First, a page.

As more fields invest in diversifying the workforce and bolstering opportunity, the legal profession bears a particular duty to ensure everyone has an equal chance to flourish. After all, a fair and just legal system hinges on diversity and inclusion across its ranks.
But progress in the legal world has been too slow. Changing course demands not only reflection but definitive action from all of us who shape the legal community, from educators to mentors and employers. Perhaps most importantly, we must forge stronger partnerships across these groups to ensure our justice system can function with equity, integrity and fairness.
Law schools bear much responsibility, as many keep enrolling classes that are insufficiently diverse. In 2019, according to U.S. News & World Report, 62% of law students were white, 12.7% were Hispanic, 7.8% were Black, 6.3% were Asian and 4% were biracial or multiracial. Those numbers reveal that Blacks and Hispanics continue to be underrepresented compared with their proportions in the U.S. population.
There are many reasons for this — an underdeveloped pipeline, an overemphasis on standardized test performance, and the high cost of legal education.
Law Schools Have Options But Need Law Firm Commitment
To help improve those discouraging statistics, schools have a few options. We can make more scholarship aid available to underrepresented groups, especially those graduating from historically Black colleges and universities. A significant portion of Black applicants to law schools and roughly 50% of all Black lawyers graduated from HBCUs.
We can expand our outreach to undergraduate students from underrepresented backgrounds, encouraging better outcomes on the Law School Admissions Test, or LSAT, and developing better support for these students — including first-generation and low-income students—once they arrive. The latter will be key if we hope to eliminate the significant racial disparities in bar exam performance among law school graduates.
At William & Mary Law School, as at our peer schools, institutional statistics underscore the necessity of progress. In our Class of 2023—last year’s incoming class—Blacks and Hispanics represented just 1.7% and 2.2% of 230 students, respectively. That’s down from 2017, when the respective figures were nearly 5.4% and 3.2%.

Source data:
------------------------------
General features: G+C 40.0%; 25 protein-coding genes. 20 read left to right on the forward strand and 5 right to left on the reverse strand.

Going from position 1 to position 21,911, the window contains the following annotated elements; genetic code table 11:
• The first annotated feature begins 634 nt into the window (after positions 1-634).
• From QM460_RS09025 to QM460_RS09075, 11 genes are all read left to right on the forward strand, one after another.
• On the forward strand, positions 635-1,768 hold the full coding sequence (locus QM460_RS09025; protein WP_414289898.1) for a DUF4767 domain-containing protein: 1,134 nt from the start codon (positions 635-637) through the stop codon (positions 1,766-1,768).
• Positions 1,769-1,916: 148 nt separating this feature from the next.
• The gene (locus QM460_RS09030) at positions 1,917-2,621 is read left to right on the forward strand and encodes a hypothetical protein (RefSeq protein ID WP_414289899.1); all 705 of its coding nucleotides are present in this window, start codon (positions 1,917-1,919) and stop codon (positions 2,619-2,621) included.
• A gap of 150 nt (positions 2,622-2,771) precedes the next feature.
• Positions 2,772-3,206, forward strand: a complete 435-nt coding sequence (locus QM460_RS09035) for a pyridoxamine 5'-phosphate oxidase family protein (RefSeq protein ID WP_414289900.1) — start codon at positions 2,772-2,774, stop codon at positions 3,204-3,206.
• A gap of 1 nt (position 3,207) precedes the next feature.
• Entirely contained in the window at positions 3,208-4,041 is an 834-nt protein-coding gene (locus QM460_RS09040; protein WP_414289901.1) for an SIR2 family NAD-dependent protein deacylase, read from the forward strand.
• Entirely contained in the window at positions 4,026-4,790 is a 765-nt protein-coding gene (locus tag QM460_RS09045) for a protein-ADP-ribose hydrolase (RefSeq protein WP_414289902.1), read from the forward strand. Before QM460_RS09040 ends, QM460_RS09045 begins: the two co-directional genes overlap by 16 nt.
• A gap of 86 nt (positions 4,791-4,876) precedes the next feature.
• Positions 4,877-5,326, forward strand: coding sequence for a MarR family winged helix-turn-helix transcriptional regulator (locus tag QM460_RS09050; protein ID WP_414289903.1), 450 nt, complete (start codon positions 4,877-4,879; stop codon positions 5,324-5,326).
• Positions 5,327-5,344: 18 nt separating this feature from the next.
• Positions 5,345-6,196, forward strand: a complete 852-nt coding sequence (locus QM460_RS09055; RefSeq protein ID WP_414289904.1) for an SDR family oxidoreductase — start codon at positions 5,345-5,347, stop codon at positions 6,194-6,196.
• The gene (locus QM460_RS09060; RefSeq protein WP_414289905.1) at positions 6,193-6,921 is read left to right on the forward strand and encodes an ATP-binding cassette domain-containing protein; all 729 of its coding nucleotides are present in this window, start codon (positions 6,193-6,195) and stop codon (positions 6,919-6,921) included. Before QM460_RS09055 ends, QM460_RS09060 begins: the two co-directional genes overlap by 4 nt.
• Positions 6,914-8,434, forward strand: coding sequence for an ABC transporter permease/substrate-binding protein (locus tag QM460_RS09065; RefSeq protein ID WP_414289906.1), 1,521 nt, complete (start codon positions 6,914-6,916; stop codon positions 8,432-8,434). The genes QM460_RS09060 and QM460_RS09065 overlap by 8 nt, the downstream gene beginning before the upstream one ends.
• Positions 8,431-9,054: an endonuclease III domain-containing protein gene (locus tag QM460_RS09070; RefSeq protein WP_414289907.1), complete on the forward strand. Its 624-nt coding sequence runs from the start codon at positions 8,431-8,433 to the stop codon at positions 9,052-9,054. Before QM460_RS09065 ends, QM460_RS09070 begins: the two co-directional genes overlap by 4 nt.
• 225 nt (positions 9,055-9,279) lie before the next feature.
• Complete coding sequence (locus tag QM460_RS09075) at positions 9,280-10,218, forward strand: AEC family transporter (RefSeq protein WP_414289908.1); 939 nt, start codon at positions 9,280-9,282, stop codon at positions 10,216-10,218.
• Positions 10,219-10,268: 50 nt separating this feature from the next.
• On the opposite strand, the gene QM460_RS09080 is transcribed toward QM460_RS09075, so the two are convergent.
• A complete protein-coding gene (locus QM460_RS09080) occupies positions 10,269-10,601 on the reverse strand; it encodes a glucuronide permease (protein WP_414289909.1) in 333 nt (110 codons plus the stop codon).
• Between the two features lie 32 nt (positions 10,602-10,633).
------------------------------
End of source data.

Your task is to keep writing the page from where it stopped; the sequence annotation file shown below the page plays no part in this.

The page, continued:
While we’re pursuing the diversification strategies within our reach, we know they’ll move the needle only modestly unless we pair them with substantial initiatives to develop the pipeline of underrepresented students. Most law schools don’t have the financial or human resources to shoulder this responsibility alone. This is where law firms can and should be able to help.
Law firms share the diversity problem: About 26.5% of law firm associates in 2020 were people of color, according to the National Association for Law Placement. Meanwhile, at law schools accredited by the American Bar Association, about a third of new students in 2019 identified as members of a racial or ethnic minority, the ABA noted.
Clearly, to the extent that law schools are not representative of our population, law firms won’t be, either.
Ensuring a Diverse Pipeline, Providing Mentors
Thus, it is crucial that firms support the efforts of law schools not only to diversify but also to engage in initiatives that reach back earlier to strengthen that pipeline of diverse law school applicants.
Mentoring high school students, exposing would-be law students to law firms through internships and funding pre-law prep offerings such as the Diversity Legal Pipeline program or Weidner Summer for Undergraduates Program are great ways that firms can do their part. Those pre-law programs in particular can improve performance on the LSAT.
Reinforcing the pipeline to law school will not be enough to address the lack of diversity within law firms, however. Firms need to commit to bringing in more inclusive classes of new associates and to providing them the professional development support they need to remain and advance once they are there. Arnold & Porter’s partnership with the National Bar Association to launch an Associate Advancement Academy for Black associates is a model.
Real progress in this area is achievable and has never been more important. The pathways into law schools and legal practice lead to roles that define and shape the justice system itself. As we become more attuned to the entrenched inequities in our midst, it’s clear that those who make, interpret and apply the law—and advocate for justice under the law—must reflect the full range of human experiences, thought, and insight into the human condition.
By working together, law schools and law firms can move us closer to that reality.
This column does not necessarily reflect the opinion of The Bureau of National Affairs, Inc. or its owners.
A. Benjamin Spencer is dean of William & Mary Law School.